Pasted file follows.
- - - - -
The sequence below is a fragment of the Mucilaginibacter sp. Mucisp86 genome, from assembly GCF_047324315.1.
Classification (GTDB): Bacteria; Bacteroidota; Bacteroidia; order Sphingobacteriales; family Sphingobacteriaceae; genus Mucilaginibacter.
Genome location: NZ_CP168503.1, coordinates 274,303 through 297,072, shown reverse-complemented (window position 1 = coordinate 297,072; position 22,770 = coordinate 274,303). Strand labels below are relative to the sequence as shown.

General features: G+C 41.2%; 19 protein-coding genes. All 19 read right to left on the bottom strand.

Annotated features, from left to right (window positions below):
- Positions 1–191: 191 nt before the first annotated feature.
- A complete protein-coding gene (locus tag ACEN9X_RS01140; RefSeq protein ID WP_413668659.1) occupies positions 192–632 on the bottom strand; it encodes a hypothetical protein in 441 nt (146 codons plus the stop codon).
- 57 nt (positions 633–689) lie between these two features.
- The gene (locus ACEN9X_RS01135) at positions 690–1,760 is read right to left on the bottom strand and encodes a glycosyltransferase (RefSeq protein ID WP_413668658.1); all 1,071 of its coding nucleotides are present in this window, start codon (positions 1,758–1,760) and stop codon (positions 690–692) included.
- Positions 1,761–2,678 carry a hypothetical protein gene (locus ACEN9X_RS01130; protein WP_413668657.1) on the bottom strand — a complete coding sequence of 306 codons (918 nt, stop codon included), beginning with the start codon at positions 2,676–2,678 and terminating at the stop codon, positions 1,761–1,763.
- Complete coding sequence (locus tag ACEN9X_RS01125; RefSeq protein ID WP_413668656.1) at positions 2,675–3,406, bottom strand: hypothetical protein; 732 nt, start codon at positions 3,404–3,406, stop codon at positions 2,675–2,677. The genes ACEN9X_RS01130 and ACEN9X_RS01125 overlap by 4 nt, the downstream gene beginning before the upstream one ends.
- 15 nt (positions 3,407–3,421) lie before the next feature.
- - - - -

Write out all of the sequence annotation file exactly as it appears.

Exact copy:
The sequence below is a fragment of the Mucilaginibacter sp. Mucisp86 genome, from assembly GCF_047324315.1.
Classification (GTDB): Bacteria; Bacteroidota; Bacteroidia; order Sphingobacteriales; family Sphingobacteriaceae; genus Mucilaginibacter.
Genome location: NZ_CP168503.1, coordinates 274,303 through 297,072, shown reverse-complemented (window position 1 = coordinate 297,072; position 22,770 = coordinate 274,303). Strand labels below are relative to the sequence as shown.

General features: G+C 41.2%; 19 protein-coding genes. All 19 read right to left on the bottom strand.

Annotated features, from left to right (window positions below):
- Positions 1–191: 191 nt before the first annotated feature.
- A complete protein-coding gene (locus tag ACEN9X_RS01140; RefSeq protein ID WP_413668659.1) occupies positions 192–632 on the bottom strand; it encodes a hypothetical protein in 441 nt (146 codons plus the stop codon).
- 57 nt (positions 633–689) lie between these two features.
- The gene (locus ACEN9X_RS01135) at positions 690–1,760 is read right to left on the bottom strand and encodes a glycosyltransferase (RefSeq protein ID WP_413668658.1); all 1,071 of its coding nucleotides are present in this window, start codon (positions 1,758–1,760) and stop codon (positions 690–692) included.
- Positions 1,761–2,678 carry a hypothetical protein gene (locus ACEN9X_RS01130; protein WP_413668657.1) on the bottom strand — a complete coding sequence of 306 codons (918 nt, stop codon included), beginning with the start codon at positions 2,676–2,678 and terminating at the stop codon, positions 1,761–1,763.
- Complete coding sequence (locus tag ACEN9X_RS01125; RefSeq protein ID WP_413668656.1) at positions 2,675–3,406, bottom strand: hypothetical protein; 732 nt, start codon at positions 3,404–3,406, stop codon at positions 2,675–2,677. The genes ACEN9X_RS01130 and ACEN9X_RS01125 overlap by 4 nt, the downstream gene beginning before the upstream one ends.
- 15 nt (positions 3,407–3,421) lie before the next feature.